Earlier this week, People For Ethical Treatment of Animals publicized the USDA’s inspection report and harshly criticized Stark and his organization.

“When it seemed the situation couldn’t get any worse, the inspection report showed that it’s more of the same,” said Jenni James, an attorney for PETA. “Basically he treats animals like they’re disposable. Enough is enough, the USDA needs to shut down this hell-hole for good.”

A former Wildlife In Need employee and several volunteers have also expressed criticism and concerns.

Will Wright, KyCIR’s summer fellow, can be reached at wwright@kycir.org and (724) 344.6945. 

5 thoughts on “Popular Tiger Petting Zoo Again Cited By Feds For Violations

  1. It’s a bunch of animal pens, not a restaurant. The USDA doesn’t actually have the right to treat every little thing as a “violation.” We need to rid ourselves of these government agencies that cater to special interest groups to the detriment of good business owners.

    • You are kidding, right? Good business owners don’t endanger the animals they purport to provide sanctuary for and they certainly don’t put the public at risk by letting them play with wild animals. This man and his operation are a disgrace and a public menace, yet you have the nerve to call these ‘little things’.

  2. After reading the controversial articles, I visited this place personally. What I saw was people who no doubt love their animals, but were incapable of, or uneducated in the proper & healthy way to keep animals. The animals are “warehoused” instead of provided natural habitats. The majestic lions and tigers are kept in small pens with a constructed box to sleep in and to use in an attempt to try and escape the hot sun, nothing to do but sleep or pace in circles around the box. Huge turtles were kept in an extremely small circular pen, with nothing to but crawl round & round the small circle on hard gravel all day long. No grass to walk on, no vegetables to eat and nothing to do. The caged animals in one building were so hot they drooled, although there was an overhead fan on the temperature was scorching. The baby tigers were a joy and seemed to be healthy, and I have no doubt the owners loves them. However, he seems to have a big ego and bragged a lot about owning (and planning to buy more & more) exotic animals. They spoke a lot about “expansion” but not really to provide natural habitats for the animals, but just to make room for even more variety of animals to provide entertainment. I really felt sorry for the caged animals because it reminded me of what old-fashioned zoos used to look like back in olden days. Today’s modern animal enthusiasts realize it’s more beneficial to the animal to provide a natural setting and healthier to allow them homes similar to the ones they originally came from with grass, trees and stimulation. Animals cannot thrive walking on stone, or caged in a small enclosure, or kept in buildings over-heated by the sun. Modern zoos always provide natural habitats and stimulation for their animals and if they are not financially able to do so, they certainly don’t run out and buy even more animals. I got the feeling the owner has crowned himself the “King of the Jungle” and thumbs his nose at rules and authority governing the proper care of animals and plans to continue to purchase more & more creatures while unable to properly care for them. I admit interacting with the baby tigers and taking photos was enjoyable, but viewing the rest of the helpless inhabitants who were warehoused or incarcerated on the property made the visit very disturbing. Just because it’s legal to own animals and just because you have the cash to run out and buy them DOES NOT mean you have the proper qualifications and knowledge to properly care for such creatures. I won’t be going back for I saw for myself what all the controversy is about, hopefully authorities will step in and rescue these helpless creatures from their sad and depressing environment. The owner needs to be educated in modern animal care and shown he isn’t above the law.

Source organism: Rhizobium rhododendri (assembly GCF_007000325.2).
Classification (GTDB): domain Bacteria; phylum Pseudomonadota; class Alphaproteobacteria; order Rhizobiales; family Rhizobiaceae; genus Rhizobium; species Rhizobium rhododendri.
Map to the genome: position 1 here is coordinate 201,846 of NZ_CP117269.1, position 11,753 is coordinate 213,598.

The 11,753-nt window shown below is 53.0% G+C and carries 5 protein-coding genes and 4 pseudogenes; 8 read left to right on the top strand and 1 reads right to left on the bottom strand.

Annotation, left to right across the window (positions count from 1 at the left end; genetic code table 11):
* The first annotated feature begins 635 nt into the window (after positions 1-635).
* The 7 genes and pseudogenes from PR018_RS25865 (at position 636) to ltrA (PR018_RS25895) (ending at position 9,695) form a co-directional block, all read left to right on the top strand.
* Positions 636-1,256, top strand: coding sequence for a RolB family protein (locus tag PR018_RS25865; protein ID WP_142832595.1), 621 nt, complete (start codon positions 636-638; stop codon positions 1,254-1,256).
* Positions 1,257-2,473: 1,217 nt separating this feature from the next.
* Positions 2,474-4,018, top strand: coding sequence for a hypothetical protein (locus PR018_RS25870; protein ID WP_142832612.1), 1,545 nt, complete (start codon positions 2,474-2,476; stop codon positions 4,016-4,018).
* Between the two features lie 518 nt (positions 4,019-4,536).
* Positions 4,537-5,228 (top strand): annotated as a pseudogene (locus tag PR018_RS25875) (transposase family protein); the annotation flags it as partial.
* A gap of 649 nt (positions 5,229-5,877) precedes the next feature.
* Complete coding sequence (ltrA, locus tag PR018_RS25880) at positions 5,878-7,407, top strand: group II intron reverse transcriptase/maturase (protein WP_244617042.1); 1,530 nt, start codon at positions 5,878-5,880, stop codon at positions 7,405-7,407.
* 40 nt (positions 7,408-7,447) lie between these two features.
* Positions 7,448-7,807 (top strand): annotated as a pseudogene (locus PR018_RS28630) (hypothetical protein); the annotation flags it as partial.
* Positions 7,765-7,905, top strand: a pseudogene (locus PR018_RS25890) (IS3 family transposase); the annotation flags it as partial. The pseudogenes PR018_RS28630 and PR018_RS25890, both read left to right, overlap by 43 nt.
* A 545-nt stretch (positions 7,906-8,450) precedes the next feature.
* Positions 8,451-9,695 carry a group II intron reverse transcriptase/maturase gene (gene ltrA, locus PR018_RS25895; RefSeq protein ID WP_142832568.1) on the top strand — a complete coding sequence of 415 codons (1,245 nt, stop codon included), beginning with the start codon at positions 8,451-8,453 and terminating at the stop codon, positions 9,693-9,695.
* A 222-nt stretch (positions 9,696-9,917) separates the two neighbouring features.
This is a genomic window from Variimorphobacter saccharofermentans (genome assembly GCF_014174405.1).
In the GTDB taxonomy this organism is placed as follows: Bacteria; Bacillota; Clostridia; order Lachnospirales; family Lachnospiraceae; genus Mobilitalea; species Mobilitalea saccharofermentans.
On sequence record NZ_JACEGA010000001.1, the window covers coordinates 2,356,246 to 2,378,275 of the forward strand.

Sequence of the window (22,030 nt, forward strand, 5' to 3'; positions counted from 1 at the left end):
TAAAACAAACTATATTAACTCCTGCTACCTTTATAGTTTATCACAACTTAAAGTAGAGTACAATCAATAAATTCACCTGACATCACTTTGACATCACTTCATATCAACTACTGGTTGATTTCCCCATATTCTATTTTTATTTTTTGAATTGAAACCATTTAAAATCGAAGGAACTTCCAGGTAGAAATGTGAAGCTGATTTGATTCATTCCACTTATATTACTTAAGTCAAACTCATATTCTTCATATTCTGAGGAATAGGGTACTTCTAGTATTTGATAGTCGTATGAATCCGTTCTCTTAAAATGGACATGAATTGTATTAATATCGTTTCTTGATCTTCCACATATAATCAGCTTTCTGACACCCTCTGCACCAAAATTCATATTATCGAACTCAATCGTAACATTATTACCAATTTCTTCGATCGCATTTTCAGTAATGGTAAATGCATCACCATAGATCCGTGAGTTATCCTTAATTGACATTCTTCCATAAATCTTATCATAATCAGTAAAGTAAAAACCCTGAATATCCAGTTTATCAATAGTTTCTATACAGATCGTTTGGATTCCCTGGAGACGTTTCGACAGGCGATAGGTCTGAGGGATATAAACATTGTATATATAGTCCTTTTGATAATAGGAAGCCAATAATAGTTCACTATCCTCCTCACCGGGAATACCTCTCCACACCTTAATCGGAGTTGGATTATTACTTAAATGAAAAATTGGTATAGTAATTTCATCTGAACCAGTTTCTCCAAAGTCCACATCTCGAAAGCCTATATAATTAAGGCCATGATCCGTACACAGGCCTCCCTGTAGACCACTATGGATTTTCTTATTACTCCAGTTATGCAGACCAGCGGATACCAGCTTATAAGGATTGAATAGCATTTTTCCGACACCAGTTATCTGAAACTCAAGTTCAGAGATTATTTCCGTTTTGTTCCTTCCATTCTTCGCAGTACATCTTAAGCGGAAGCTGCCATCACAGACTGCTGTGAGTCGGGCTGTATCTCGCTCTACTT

• A very sensible response. It gives me the information I need from a distance to know that there should be enforceable regulations about minimum standards for animals and this place is not providing adequately for the animals’ welfare. Whether the ignorance comes through stubbornness or whatever, the owner’s aggression is not a good sign that he really “cares” about providing the best, or even necessary, conditions he can for the animals’ welfare.